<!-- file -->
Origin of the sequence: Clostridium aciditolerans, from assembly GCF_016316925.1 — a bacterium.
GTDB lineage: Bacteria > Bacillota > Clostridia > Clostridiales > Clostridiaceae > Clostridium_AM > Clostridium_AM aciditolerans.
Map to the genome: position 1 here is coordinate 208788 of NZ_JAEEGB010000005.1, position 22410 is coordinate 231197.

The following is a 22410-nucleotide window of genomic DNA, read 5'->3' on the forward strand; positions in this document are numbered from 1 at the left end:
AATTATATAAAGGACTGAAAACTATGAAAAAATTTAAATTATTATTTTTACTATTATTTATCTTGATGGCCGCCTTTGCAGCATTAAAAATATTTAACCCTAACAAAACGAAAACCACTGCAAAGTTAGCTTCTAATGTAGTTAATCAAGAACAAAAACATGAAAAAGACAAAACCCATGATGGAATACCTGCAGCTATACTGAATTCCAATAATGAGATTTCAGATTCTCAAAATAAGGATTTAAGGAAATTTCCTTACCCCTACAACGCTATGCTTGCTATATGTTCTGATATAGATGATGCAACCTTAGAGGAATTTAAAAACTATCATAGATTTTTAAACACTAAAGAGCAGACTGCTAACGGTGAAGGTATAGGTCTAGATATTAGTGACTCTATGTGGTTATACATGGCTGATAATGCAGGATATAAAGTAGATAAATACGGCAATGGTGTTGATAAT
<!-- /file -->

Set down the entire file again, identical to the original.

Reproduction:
Origin of the sequence: Clostridium aciditolerans, from assembly GCF_016316925.1 — a bacterium.
GTDB lineage: Bacteria > Bacillota > Clostridia > Clostridiales > Clostridiaceae > Clostridium_AM > Clostridium_AM aciditolerans.
Map to the genome: position 1 here is coordinate 208788 of NZ_JAEEGB010000005.1, position 22410 is coordinate 231197.

The following is a 22410-nucleotide window of genomic DNA, read 5'->3' on the forward strand; positions in this document are numbered from 1 at the left end:
AATTATATAAAGGACTGAAAACTATGAAAAAATTTAAATTATTATTTTTACTATTATTTATCTTGATGGCCGCCTTTGCAGCATTAAAAATATTTAACCCTAACAAAACGAAAACCACTGCAAAGTTAGCTTCTAATGTAGTTAATCAAGAACAAAAACATGAAAAAGACAAAACCCATGATGGAATACCTGCAGCTATACTGAATTCCAATAATGAGATTTCAGATTCTCAAAATAAGGATTTAAGGAAATTTCCTTACCCCTACAACGCTATGCTTGCTATATGTTCTGATATAGATGATGCAACCTTAGAGGAATTTAAAAACTATCATAGATTTTTAAACACTAAAGAGCAGACTGCTAACGGTGAAGGTATAGGTCTAGATATTAGTGACTCTATGTGGTTATACATGGCTGATAATGCAGGATATAAAGTAGATAAATACGGCAATGGTGTTGATAAT